Characterization of dissolved organic matter in leachate discharged from final disposal sites which contained municipal solid waste incineration residues

Department of Environmental Engineering, The University of Seoul, 90 Jeonnong-dong, Dongdaemun-gu, Seoul 130-173, South Korea.
Journal of Hazardous Materials (Impact Factor: 4.53). 10/2007; 148(3):679-92. DOI: 10.1016/j.jhazmat.2007.03.027
Source: PubMed


The properties of dissolved organic matter (DOM) in the leachates discharged from lysimeters and landfill sites containing municipal solid waste incineration residues (MSWIRs) were studied. DOM samples were divided into hydrophobic acid, base, neutral (Hpo-A, Hpo-B, Hpo-N) and hydrophilic (Hpi) fractions using the fractionation method employing DAX-8 resin. Hpi was the smallest fraction of all the raw leachate samples. The proportion of Hpo-N increased with increasing operating time. Landfill sites containing abundant non-combustible wastes showed a higher proportion of Hpo-B than Hpo-A. The molecular weights and functional groups of the DOM fractions were studied by using gel permeation chromatography and FTIR, respectively. In addition, the fluorescent properties and binding sites of the DOM fractions were investigated using fluorescence analysis. In the synchronous scan spectra of each DOM fraction, most of DOM fractions showed an emission peak for the main fluorophores at around 300 nm or 350 nm, which are regarded as aromatic amino acid-like fluorophores. The interaction between the DOM fraction and the pollutants (Cu(2+), pyrene and phenanthrene) was investigated using the fluorescence quenching method. It was observed that the aromatic amino acid-like fluorophores in the DOM fractions could be an important factor affecting complexation with the pollutants.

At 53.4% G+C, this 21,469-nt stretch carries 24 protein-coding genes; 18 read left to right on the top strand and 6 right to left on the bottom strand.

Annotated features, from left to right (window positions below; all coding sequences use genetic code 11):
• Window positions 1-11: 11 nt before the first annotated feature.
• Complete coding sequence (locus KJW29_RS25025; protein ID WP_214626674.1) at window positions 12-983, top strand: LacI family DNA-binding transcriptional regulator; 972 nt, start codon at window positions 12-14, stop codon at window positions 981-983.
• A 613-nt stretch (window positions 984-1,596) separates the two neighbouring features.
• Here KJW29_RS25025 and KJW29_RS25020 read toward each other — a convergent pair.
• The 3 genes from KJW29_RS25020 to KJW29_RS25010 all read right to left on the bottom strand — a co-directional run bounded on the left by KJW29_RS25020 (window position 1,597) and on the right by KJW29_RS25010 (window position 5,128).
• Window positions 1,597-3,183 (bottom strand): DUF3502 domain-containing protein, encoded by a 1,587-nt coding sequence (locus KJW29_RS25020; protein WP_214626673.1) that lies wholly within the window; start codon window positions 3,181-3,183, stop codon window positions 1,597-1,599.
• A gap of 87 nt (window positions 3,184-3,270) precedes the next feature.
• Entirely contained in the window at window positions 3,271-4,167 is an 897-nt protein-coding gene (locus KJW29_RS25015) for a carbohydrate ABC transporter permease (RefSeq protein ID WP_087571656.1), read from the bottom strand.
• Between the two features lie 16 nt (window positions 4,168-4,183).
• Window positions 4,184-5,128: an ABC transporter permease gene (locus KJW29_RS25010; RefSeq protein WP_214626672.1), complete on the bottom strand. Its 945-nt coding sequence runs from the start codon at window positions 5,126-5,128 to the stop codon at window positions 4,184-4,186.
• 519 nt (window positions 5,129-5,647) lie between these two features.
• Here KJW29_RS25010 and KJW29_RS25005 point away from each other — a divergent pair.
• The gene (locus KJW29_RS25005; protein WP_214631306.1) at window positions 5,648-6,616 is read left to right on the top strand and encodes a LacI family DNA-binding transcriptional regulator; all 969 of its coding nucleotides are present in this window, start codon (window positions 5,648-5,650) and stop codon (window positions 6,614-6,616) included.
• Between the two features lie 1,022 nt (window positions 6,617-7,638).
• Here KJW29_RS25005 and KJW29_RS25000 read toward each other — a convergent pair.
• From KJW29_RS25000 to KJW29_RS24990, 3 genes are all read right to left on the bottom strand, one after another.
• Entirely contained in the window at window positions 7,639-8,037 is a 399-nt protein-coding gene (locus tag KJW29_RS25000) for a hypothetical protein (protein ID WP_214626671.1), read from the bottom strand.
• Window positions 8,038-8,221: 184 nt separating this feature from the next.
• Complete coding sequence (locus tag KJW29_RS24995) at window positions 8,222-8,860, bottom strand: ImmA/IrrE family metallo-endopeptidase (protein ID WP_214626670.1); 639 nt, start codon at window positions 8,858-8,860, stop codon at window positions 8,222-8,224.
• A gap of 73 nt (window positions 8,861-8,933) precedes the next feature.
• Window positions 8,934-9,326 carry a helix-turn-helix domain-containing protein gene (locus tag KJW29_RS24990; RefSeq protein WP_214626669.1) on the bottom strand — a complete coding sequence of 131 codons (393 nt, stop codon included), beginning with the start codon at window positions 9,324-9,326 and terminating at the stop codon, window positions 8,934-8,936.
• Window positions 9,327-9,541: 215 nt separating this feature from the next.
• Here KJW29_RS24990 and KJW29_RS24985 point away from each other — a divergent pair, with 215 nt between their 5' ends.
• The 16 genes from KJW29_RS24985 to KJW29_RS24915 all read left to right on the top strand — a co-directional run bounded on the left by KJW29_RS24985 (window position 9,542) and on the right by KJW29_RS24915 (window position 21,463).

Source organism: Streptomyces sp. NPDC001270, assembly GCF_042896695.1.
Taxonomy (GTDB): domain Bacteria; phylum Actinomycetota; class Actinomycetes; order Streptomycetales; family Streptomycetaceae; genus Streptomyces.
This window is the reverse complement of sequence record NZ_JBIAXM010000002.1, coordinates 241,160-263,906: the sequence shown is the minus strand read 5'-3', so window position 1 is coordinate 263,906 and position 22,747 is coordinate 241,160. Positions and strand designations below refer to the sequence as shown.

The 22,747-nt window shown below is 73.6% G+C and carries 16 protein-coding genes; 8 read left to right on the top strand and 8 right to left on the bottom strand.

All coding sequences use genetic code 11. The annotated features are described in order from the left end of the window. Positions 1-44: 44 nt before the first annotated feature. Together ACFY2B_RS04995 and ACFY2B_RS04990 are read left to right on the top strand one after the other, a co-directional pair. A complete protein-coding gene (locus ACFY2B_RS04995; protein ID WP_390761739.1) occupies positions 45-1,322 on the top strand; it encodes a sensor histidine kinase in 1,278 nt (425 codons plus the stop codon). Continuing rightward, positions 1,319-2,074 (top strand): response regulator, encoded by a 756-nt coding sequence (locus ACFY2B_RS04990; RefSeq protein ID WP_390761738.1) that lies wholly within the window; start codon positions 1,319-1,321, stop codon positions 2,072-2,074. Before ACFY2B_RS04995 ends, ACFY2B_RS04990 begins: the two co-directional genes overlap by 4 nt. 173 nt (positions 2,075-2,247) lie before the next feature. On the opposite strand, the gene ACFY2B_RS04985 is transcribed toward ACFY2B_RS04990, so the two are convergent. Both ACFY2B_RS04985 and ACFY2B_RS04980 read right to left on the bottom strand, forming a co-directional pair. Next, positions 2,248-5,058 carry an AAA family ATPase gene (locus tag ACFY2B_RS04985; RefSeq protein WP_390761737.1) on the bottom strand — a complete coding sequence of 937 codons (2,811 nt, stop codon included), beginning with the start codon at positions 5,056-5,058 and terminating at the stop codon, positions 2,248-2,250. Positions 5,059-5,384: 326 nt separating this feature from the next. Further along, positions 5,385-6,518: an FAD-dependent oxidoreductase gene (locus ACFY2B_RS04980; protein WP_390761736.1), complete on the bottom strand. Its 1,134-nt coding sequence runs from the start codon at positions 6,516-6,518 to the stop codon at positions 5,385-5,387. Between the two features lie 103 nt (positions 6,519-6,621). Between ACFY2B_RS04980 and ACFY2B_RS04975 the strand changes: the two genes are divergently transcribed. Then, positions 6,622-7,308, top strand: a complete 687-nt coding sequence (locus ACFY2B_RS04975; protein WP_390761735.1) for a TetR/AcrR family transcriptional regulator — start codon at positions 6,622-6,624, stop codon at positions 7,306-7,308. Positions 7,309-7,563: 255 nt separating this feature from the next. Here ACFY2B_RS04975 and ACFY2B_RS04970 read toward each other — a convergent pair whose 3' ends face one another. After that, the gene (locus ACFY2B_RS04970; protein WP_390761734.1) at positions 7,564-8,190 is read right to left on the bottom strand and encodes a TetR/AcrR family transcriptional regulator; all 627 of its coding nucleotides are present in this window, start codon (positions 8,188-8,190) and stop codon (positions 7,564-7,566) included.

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    • "DOM samples were extracted from three leachates with different ages in this study. Four fractions, hydrophobic base (HOB) fractions, hydrophilic matter (HIM), hydrophobic acid (HOA) and hydrophobic neutral (HON) fractions, were isolated by the XAD-8 resin method from the leachate DOM (Leenheer and Croue, 2003; Seo et al., 2007). The main purpose of this paper was to study the composition and degradation potential of the bulk leachate DOM and its fractions using EEM spectra coupled with PARAFAC analysis. "